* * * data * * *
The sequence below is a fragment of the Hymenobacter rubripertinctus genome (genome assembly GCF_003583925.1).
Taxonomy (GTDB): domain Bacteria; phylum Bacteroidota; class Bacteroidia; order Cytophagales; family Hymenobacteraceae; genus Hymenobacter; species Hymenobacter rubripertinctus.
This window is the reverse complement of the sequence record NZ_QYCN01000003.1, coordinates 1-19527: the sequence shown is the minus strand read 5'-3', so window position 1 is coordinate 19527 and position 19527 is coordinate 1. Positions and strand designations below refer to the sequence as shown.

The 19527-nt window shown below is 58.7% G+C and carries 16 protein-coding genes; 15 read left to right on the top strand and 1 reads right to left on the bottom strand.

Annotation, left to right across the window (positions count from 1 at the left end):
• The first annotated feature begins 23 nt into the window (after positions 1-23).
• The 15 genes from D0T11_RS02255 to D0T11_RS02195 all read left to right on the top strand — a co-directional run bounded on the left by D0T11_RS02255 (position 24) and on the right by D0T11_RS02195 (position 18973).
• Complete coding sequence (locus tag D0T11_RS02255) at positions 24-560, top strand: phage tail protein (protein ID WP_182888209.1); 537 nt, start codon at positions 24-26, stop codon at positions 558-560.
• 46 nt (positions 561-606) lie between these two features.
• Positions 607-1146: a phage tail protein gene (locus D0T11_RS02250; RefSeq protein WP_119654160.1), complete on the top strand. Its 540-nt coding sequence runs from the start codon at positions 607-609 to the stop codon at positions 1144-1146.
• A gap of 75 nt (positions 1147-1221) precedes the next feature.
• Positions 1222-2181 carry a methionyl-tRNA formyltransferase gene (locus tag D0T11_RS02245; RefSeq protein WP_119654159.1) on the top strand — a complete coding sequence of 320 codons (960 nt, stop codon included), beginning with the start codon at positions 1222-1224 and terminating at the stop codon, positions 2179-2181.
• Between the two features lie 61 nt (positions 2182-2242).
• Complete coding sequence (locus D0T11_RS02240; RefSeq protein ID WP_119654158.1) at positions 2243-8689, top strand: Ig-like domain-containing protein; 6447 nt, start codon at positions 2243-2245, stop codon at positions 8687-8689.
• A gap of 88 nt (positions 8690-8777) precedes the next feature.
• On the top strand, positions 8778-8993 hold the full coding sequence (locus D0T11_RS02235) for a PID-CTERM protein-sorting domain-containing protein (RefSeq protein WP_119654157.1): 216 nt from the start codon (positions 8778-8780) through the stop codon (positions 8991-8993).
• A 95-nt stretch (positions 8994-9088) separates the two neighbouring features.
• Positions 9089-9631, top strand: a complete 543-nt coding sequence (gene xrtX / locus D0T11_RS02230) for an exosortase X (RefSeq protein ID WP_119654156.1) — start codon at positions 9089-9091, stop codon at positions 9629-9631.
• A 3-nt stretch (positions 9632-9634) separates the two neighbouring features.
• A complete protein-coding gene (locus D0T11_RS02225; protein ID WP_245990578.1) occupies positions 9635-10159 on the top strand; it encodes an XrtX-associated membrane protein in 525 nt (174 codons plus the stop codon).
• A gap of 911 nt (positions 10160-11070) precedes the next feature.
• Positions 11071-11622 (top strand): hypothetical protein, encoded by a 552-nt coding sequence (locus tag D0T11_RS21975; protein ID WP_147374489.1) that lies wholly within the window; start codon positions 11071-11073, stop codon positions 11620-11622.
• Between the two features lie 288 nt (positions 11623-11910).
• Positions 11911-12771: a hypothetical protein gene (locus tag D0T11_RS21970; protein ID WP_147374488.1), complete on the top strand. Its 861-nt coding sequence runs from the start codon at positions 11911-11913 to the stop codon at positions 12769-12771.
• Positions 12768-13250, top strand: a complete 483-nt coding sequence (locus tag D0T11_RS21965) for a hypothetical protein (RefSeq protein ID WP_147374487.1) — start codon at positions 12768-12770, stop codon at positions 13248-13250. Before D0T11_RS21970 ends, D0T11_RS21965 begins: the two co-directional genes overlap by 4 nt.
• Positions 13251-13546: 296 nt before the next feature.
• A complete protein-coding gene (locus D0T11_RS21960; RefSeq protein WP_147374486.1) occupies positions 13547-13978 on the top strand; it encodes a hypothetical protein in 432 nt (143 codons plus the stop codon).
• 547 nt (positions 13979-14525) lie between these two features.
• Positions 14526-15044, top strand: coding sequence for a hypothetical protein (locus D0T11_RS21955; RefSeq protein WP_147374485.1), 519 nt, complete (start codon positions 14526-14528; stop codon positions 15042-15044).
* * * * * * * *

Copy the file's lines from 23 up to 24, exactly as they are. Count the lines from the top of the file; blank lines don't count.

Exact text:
• Between the two features lie 288 nt (positions 11623-11910).
• Positions 11911-12771: a hypothetical protein gene (locus tag D0T11_RS21970; protein ID WP_147374488.1), complete on the top strand. Its 861-nt coding sequence runs from the start codon at positions 11911-11913 to the stop codon at positions 12769-12771.